A couple of years ago I came to the end of a long term contract which had seen me running a modelmaking and prototype workshop for a small Industrial Design company in west London. I’d had, and in fact still do have, a very good relationship with the guys at the company and had often been able to work on small personal projects after hours over the course of the contract. Before I headed out into the world again to look for more work I had a desire to make something substantial for myself. After not much thought I decided I’d like to build a motorbike, or at least modify one to my personal spec. This is something that I’d actually been wanting to do for years but never had the time or opportunity to have a go.
Over the course of an evening, armed with three of my favourite creative tools, a pint of beer, a pencil and a pad of paper I sat down to plan my project. I had managed to persuade the guys to let me use the workshop for an extra month before going, so that set my timeframe. But what bike was I going to modify? I wrote many lists covering capacities, bike type and performance criteria in an effort to get a clear idea. I’ve always had a soft spot for 250cc bikes and after rejecting many other larger alternatives (I’ve already got a big bike anyway) I settled on the idea of creating a small runabout for town use based around a single cylinder 250.
I wrote a little brief for finding the donor bike in the form of a list. It had to be light and manoeuvrable, cheap to buy, run and fix but, most importantly it had to have potential. With only a month of workshop time available I knew I wouldn’t have time for complex frame work or to farm stuff out, I had to do whatever I could myself and quickly. I set myself a budget and dived into the web in search of a likely candidate. I finally settled on Suzuki’s GN250, an oft maligned little commuter custom like a Yamaha SR250, but better looking and with more appropriate geometry. Although they turned up on ebay fairly regularly the prices were high and condition questionable. I tracked a good one down in Gloucester – lady owner, low mileage, big rear rack. Perfect. I took the train down, and rode it home the same day.
I was as excited about going to get it as I’d been some years ago when I went to pick up my new Triumph. It was everything I wanted it to be. The dealer had serviced it for me and put in new oil etc. It started easily and coped admirably with everything I threw at it on the ride back to London. Assuming an “aero” tuck with my nose buried in the clocks we hit an indicated 80 mph, the brakes worked ok, and despite minimal suspension damping, floppy steering and a totally square rear tyre I stayed out of all the hedgerows. It was 120 miles of fun. And it did the whole lot on less than a tank of juice.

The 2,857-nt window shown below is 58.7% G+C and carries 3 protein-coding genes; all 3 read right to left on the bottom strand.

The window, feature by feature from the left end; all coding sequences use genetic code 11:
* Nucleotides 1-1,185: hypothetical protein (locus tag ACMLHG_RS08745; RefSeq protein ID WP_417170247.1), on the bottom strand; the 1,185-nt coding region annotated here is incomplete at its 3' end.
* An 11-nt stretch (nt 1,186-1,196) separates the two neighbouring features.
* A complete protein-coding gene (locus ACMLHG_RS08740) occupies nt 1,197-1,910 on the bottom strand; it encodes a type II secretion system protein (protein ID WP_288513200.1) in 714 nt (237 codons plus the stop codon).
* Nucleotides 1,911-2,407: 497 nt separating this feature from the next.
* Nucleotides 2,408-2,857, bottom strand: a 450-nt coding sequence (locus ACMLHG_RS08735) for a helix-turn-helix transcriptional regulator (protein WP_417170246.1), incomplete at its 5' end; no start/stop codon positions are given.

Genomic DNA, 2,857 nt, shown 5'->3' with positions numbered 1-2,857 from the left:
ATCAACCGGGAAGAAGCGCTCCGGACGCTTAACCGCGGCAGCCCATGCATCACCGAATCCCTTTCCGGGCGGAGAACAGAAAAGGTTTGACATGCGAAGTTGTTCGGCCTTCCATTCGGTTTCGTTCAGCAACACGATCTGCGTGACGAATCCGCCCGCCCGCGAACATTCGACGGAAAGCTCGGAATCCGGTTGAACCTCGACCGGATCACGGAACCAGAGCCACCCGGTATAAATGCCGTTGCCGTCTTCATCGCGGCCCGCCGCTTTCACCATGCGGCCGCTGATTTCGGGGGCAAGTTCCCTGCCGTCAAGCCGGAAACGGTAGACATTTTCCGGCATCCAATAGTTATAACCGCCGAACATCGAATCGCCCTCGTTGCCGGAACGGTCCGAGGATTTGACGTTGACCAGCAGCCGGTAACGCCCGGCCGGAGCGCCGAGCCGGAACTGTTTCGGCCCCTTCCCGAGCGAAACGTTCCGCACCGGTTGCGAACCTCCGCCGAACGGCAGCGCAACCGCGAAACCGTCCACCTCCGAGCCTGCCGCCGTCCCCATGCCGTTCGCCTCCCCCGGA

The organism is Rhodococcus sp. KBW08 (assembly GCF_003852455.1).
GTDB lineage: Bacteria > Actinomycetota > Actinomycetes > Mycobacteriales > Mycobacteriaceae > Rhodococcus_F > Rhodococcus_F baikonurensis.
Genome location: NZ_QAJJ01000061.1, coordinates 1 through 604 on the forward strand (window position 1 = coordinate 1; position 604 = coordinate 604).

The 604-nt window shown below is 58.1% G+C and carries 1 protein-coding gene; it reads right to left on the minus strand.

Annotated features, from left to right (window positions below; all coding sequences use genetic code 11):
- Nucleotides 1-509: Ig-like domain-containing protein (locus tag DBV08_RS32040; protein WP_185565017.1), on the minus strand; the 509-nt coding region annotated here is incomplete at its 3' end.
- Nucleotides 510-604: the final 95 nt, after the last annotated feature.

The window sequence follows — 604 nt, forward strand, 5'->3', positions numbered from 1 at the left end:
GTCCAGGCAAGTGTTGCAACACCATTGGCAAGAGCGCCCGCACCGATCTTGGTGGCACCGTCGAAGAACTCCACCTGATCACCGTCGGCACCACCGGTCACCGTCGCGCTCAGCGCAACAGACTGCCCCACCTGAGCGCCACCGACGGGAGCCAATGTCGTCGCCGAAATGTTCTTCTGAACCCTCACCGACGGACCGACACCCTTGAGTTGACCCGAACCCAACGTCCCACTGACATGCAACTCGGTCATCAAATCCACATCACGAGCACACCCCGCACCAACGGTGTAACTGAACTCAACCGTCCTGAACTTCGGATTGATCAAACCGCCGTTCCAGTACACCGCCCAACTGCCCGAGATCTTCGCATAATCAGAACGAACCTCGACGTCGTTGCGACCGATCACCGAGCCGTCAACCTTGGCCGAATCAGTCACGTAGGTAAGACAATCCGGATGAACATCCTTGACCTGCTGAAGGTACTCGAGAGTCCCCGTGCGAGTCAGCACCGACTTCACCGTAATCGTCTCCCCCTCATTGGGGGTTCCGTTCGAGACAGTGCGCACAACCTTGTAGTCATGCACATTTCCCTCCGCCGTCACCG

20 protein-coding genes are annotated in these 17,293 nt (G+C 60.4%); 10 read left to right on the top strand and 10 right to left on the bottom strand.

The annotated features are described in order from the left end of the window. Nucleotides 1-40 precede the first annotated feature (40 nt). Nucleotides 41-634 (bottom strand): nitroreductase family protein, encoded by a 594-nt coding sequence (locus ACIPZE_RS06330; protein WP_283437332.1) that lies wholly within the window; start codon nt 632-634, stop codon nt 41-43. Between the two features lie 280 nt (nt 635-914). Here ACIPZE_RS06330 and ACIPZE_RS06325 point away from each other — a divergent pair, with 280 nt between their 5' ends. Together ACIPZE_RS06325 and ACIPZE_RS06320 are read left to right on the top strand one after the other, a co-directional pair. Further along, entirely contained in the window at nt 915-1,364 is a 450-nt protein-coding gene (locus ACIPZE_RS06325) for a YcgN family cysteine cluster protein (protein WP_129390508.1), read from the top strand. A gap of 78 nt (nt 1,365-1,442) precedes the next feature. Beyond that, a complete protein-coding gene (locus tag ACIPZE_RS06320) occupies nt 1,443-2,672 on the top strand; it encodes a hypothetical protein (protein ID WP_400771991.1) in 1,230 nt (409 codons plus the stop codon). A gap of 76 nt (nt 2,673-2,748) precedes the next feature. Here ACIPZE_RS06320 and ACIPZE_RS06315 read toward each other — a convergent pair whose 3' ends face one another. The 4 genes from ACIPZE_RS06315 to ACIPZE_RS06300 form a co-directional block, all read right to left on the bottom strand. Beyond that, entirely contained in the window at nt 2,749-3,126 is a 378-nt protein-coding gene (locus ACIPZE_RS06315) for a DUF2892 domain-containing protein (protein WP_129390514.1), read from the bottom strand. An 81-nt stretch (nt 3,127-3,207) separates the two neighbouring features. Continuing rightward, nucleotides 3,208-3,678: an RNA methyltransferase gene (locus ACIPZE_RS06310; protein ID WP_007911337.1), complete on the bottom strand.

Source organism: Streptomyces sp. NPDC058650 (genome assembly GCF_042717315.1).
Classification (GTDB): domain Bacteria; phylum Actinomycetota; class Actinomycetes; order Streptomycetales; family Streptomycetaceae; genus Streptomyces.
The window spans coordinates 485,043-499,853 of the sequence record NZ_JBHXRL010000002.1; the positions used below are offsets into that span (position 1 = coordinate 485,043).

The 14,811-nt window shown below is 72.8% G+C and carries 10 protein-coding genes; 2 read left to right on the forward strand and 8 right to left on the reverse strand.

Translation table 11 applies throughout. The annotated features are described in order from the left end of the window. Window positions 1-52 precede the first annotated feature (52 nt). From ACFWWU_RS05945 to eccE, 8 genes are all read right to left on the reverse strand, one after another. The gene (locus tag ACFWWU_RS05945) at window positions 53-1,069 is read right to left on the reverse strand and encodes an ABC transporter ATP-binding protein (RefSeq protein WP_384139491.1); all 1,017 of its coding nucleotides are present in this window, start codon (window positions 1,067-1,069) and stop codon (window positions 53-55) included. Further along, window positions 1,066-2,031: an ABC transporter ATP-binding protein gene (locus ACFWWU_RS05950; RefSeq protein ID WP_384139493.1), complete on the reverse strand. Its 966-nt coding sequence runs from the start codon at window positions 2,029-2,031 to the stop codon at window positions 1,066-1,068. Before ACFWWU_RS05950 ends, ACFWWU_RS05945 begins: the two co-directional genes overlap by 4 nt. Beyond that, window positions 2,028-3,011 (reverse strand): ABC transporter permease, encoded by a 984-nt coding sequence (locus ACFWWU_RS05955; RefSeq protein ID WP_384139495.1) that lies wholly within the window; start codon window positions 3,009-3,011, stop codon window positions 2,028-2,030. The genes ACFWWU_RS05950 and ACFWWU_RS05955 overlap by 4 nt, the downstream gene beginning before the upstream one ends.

Once my mate Richard and my girlfriend had stopped laughing at my new purchase it got a good clean and I took some quick photos outside Rich’s garage so I could chop the thing about in Photoshop and sketch out my planned mods.
Ever since I’d decided that I wanted to create a little roadster for town I’d not stopped thinking about a retro styled scoot with a single seat and so this was my start point for mucking about very roughly in Photoshop. Without much work it turned out that I could get close to what I had in my minds eye quite quickly. One of the reasons I’d gone for the GN was that geometrically it already possessed the right kind of stance, not too high at the front end, with a short wheelbase. As a result I could leave the wheels where they were, and the frame too for that matter and just chop the rest around, creating mudguards, seats etc as I went. This was a Sunday, so I gave myself until the end of the day to reach my final idea.
Inspired by classic bikes of the 50’s and 60’s I’d very much latched onto the “Bobber” style, though I had no intention of giving the little 250 a hard tail, really not a practical solution for London riding. Other details would be changing though, like suspension, fenders, handlebars and exhaust but, for now these simple visuals gave me enough information to get on with the task of planning the build.
Next up, where to start and where to get the bits I was going to need.